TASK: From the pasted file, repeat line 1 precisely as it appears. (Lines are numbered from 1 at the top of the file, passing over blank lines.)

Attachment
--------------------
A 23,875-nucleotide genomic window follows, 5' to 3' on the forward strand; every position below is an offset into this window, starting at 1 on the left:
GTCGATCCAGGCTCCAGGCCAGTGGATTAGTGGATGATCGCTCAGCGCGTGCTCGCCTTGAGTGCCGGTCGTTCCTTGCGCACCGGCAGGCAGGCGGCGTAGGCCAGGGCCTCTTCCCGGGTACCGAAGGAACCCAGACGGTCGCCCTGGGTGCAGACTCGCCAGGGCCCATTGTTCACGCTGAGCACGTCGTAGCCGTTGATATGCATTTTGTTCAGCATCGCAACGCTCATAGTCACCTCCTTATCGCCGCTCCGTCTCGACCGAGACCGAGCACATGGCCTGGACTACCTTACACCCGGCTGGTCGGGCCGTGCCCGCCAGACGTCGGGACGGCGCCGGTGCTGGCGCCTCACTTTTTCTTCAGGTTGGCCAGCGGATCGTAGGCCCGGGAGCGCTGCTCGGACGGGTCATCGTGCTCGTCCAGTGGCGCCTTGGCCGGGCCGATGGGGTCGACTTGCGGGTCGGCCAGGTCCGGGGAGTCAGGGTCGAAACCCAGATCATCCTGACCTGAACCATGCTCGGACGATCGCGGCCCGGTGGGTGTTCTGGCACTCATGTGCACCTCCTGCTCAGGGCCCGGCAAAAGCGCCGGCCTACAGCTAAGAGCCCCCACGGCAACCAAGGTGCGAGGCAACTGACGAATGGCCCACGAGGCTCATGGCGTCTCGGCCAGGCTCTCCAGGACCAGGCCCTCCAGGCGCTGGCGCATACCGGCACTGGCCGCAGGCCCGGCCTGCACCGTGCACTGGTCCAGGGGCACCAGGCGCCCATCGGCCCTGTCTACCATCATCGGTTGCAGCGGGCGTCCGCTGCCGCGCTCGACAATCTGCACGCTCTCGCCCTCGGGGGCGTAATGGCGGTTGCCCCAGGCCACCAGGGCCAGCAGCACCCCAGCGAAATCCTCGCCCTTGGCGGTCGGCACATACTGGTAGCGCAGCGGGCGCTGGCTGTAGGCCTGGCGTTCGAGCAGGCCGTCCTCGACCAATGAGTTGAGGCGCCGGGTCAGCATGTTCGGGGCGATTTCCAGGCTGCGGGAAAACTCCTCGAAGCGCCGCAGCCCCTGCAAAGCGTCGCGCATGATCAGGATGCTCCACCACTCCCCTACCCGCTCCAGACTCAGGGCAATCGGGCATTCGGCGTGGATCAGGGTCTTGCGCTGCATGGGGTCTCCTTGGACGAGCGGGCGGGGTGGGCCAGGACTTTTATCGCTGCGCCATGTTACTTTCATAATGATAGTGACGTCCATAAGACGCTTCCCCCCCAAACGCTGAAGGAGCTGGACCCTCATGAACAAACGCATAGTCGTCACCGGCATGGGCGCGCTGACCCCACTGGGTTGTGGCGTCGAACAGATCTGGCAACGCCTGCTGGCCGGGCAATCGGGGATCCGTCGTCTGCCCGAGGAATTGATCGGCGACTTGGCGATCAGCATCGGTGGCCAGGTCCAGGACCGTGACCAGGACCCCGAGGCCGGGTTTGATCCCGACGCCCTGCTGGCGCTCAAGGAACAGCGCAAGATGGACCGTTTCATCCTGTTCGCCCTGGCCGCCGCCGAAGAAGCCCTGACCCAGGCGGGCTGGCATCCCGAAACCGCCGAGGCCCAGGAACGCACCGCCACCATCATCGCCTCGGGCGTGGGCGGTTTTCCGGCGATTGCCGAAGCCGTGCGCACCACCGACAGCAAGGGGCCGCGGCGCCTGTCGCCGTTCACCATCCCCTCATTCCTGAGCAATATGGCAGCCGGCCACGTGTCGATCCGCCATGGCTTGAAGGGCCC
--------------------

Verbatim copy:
A 23,875-nucleotide genomic window follows, 5' to 3' on the forward strand; every position below is an offset into this window, starting at 1 on the left: